Most extra attacks delivered “when you use the Attack action” cost a Bonus action, but the barbarian’s Form of the Beast feature lets you make extra claw attacks as part of your Attack action. This enables such barbarians to rage and to still make that extra attack.
The D&D rules overload the terms “attack,” “melee,” and “ranged,” giving them different meanings in different contexts. That can fuel confusion. The Attack action usually includes an attack (unless you choose to grapple). But sometimes you can make an attack with a Bonus action, often “when you use the Attack action.” Spellcasters can take the Cast a Spell action, and then make a spell attack with something like a Fire Bolt. Spells like Booming Blade and Green-Flame Blade have you to make a melee attack (and not a spell attack) with a weapon as part of the Cast a Spell action.
No wonder the 2nd edition of Pathfinder attempts to cut the fog by calling a single attack a strike.
“Melee” and “ranged” can describe types of weapons and types of attacks. Usually the weapons and attacks stay in their lanes, but when you hurl a melee weapon it crosses into oncoming traffic.
A melee weapon, such as a dagger or handaxe, remains a melee weapon even when you make a ranged attack by throwing it. Normally a ranged attack adds your Dexterity bonus to damage, but the thrown property can change that general rule. The thrown property says, “If the weapon is a melee weapon, you use the same ability modifier for that attack roll and damage roll that you would use for a melee attack with the weapon. If you throw a dagger, you can use either your Strength or your Dexterity, since the dagger has the finesse property.”
When used to make a ranged attack, melee weapons that lack the thrown property count as improvised weapons. They add your Dexterity bonus to the attack and damage rolls, and deal 1d4 damage.
If I were king of D&D, my edition would adopt “strike” for a single attack, and I would consider phrases like “close attack” and “distance attack” in place of the overworked “ranged” and “melee.”
Sometimes a close reading of the D&D rules leads to interpretations that might differ from what the designers first intended. Perhaps lead designer Jeremy Crawford got questions about sneak attack, reviewed the rules, and then thought, I didn’t mean that, but it still works.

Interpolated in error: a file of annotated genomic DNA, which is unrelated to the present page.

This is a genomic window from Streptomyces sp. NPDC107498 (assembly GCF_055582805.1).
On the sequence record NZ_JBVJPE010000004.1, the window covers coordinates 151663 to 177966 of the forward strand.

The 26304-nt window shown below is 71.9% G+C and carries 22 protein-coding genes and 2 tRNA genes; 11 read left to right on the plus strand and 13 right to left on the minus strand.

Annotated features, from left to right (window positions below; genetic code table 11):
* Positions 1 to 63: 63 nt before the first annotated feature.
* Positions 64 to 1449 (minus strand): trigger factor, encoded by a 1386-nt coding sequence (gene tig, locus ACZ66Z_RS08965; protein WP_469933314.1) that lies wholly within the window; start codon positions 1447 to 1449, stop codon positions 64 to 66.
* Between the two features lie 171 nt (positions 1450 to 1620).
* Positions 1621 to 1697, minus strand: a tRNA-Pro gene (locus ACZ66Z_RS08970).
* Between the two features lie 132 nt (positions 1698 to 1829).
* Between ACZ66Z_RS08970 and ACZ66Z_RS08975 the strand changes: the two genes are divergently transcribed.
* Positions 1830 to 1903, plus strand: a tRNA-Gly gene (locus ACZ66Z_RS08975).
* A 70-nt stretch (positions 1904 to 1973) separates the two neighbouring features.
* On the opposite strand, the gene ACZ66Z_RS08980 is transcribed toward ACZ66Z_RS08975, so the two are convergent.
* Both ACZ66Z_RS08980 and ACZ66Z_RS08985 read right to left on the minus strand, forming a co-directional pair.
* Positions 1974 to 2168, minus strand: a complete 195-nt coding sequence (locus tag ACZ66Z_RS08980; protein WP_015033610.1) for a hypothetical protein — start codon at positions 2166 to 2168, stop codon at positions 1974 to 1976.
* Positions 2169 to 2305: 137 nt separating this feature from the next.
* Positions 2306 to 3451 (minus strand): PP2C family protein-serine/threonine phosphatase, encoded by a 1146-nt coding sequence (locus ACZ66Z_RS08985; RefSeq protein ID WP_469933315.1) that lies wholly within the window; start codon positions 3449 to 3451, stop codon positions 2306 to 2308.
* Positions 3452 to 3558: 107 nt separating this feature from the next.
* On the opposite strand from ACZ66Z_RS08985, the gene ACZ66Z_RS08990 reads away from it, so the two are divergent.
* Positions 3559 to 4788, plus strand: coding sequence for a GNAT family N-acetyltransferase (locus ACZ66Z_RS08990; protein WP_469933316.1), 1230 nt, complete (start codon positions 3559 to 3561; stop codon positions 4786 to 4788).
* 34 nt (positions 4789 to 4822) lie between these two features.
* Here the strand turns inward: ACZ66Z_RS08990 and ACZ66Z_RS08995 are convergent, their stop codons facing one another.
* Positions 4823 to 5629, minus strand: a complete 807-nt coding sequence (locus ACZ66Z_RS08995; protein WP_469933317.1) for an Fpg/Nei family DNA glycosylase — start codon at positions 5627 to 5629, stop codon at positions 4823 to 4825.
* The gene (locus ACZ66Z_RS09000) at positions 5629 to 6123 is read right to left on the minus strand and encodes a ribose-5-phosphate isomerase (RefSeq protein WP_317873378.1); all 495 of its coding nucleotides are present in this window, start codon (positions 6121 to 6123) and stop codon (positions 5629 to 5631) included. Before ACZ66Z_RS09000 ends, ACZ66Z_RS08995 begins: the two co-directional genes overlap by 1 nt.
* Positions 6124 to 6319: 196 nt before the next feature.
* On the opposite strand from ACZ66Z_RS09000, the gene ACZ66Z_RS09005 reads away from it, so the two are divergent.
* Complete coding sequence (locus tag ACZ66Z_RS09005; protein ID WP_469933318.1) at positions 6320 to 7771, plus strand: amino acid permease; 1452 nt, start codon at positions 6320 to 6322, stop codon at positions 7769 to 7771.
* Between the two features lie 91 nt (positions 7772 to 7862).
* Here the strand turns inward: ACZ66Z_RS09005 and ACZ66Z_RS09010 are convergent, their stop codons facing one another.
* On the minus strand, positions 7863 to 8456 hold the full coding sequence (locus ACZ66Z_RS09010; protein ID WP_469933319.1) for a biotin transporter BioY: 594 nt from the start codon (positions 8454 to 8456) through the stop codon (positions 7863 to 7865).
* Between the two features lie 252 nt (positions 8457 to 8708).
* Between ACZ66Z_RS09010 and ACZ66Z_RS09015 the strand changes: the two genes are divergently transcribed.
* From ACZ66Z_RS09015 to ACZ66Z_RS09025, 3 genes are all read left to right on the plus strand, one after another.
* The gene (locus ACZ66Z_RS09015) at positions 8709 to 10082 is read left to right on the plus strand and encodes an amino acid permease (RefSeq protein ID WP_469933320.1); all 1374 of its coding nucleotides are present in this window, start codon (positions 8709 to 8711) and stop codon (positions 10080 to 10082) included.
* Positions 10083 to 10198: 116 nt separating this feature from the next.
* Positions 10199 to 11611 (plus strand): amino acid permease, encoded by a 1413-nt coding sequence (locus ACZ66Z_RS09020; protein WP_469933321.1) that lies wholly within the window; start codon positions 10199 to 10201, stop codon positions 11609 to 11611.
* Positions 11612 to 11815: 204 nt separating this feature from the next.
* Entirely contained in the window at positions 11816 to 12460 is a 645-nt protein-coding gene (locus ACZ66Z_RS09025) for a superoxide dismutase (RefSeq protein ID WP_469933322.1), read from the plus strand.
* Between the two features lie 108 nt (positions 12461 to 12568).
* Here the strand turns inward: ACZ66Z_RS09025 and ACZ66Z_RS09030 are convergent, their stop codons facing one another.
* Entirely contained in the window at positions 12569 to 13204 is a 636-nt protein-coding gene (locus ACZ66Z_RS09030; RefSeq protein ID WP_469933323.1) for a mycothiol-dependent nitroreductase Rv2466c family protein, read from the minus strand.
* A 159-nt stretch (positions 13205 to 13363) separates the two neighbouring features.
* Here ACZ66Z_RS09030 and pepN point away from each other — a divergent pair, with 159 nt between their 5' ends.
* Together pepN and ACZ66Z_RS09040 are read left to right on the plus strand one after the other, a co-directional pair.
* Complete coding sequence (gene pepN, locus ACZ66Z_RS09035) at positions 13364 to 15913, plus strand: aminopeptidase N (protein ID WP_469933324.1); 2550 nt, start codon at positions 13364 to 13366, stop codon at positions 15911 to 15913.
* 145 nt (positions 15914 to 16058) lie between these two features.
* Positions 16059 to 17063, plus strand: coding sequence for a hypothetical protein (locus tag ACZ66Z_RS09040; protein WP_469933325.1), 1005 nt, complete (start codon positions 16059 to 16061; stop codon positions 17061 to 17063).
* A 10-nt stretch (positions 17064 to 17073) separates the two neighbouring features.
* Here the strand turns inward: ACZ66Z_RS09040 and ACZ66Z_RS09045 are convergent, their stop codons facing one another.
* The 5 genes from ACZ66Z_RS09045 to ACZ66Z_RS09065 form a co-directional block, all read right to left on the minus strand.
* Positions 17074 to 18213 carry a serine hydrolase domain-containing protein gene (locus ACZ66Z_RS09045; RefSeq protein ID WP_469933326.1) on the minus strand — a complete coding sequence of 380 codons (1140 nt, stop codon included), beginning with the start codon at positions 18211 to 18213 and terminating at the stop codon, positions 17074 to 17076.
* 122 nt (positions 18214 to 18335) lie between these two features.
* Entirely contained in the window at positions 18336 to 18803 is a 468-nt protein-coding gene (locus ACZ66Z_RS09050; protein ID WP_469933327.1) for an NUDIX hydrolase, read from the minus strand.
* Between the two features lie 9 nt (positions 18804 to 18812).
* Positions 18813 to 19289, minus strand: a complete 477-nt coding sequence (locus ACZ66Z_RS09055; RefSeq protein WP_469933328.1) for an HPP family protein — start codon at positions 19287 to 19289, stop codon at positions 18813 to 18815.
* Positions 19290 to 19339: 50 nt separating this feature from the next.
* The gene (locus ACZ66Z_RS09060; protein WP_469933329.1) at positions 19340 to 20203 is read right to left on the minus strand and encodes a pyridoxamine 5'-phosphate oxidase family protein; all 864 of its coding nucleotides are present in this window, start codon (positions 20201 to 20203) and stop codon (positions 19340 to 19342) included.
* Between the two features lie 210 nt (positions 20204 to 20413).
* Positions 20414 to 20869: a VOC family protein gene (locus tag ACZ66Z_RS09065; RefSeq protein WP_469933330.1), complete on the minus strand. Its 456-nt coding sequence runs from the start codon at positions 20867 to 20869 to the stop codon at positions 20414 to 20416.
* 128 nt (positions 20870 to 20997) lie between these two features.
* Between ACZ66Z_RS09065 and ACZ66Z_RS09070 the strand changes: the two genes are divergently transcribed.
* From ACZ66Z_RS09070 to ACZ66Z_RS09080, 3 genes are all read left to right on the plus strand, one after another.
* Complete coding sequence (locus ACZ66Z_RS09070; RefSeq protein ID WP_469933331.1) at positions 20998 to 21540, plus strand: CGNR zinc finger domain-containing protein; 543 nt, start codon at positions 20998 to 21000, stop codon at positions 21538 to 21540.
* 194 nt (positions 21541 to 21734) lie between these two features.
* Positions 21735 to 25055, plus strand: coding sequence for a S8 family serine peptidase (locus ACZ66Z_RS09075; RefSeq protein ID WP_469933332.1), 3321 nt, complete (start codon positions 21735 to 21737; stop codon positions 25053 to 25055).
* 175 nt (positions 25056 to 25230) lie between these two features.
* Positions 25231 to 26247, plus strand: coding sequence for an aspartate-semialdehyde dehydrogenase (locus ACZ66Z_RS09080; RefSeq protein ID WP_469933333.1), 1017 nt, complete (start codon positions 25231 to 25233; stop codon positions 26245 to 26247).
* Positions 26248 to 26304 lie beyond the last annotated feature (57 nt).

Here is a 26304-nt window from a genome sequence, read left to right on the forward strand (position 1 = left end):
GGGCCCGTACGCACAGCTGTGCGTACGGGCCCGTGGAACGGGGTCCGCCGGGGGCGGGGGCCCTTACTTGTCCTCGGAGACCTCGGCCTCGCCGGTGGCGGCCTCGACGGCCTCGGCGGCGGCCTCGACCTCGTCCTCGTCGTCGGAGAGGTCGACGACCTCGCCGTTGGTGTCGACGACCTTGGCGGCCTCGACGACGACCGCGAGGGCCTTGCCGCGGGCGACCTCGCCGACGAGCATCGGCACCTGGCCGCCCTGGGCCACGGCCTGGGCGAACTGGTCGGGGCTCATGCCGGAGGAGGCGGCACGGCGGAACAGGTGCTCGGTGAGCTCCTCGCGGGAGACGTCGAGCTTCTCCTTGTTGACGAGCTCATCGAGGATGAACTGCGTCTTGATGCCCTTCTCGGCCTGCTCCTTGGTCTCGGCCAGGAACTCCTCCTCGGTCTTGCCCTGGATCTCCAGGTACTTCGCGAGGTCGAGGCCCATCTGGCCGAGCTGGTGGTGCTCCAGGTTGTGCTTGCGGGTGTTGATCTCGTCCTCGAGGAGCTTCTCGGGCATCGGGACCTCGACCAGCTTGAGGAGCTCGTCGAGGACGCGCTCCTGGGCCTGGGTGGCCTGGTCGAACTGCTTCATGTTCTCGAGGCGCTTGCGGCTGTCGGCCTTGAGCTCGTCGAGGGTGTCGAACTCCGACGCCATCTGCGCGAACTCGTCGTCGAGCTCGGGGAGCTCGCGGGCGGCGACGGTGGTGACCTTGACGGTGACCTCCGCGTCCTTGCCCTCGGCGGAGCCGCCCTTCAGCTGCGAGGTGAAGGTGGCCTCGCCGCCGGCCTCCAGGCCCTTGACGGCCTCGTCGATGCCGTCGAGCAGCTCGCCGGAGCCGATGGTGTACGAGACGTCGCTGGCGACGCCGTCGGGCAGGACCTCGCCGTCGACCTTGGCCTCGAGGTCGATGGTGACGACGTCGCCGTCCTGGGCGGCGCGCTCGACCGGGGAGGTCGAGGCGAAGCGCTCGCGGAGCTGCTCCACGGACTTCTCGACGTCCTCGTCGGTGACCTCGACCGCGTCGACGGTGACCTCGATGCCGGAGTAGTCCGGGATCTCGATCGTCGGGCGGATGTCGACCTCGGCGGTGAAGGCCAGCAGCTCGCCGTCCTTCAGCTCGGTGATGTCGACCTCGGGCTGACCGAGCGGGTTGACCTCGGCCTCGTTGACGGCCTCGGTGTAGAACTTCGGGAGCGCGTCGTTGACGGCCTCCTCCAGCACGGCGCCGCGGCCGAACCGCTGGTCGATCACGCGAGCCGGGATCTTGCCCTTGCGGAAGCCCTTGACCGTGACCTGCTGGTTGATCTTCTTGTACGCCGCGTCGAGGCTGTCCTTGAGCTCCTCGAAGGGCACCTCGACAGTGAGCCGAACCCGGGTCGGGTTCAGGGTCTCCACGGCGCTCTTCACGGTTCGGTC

Your rogue can use the sneak attack feature “once per turn,” but it’s not limited to your turn. During a round, rogues can sneak attack on their turn and again on someone else’s turn, typically when a foe provokes an opportunity attack.
For spells like Wall of Fire and Blade Barrier, the distinction between turns and rounds also becomes important. These spells deal damage the first time you enter their effect on a turn—anyone’s turn. This means that if a monster gets forced through a Wall of Fire on consecutive turns, they accumulate more damage in a round than if they had just stayed in the fire. I suppose you get used to the heat.
Magic the Gathering designer Richard Garfield rates Dungeons & Dragons as the most innovative game of all time. Nonetheless, in any ranking of influential games, Magic’s revolutionary design surely vies for a top spot. You might suppose that a card game like Magic would differ too much from a roleplaying game to have any influence on D&D’s rules, but Magic’s design shaped the D&D editions to follow. Today, innovations from Magic extend to the roots of fifth-edition D&D.
5. Templated text changed how rules get written—and the 3rd-edition design team.
When Magic’s designers faced the problem of bringing order to countless cards, they used templated text: they described similar game rules with consistent wording imposed by fill-in-the-blank templates. Today, the patterns of templated text appear throughout modern D&D’s rules. But the move to templated text also lifted a D&D-outsider to lead the game’s third-edition team. Ben Riggs tells this story in a convention seminar.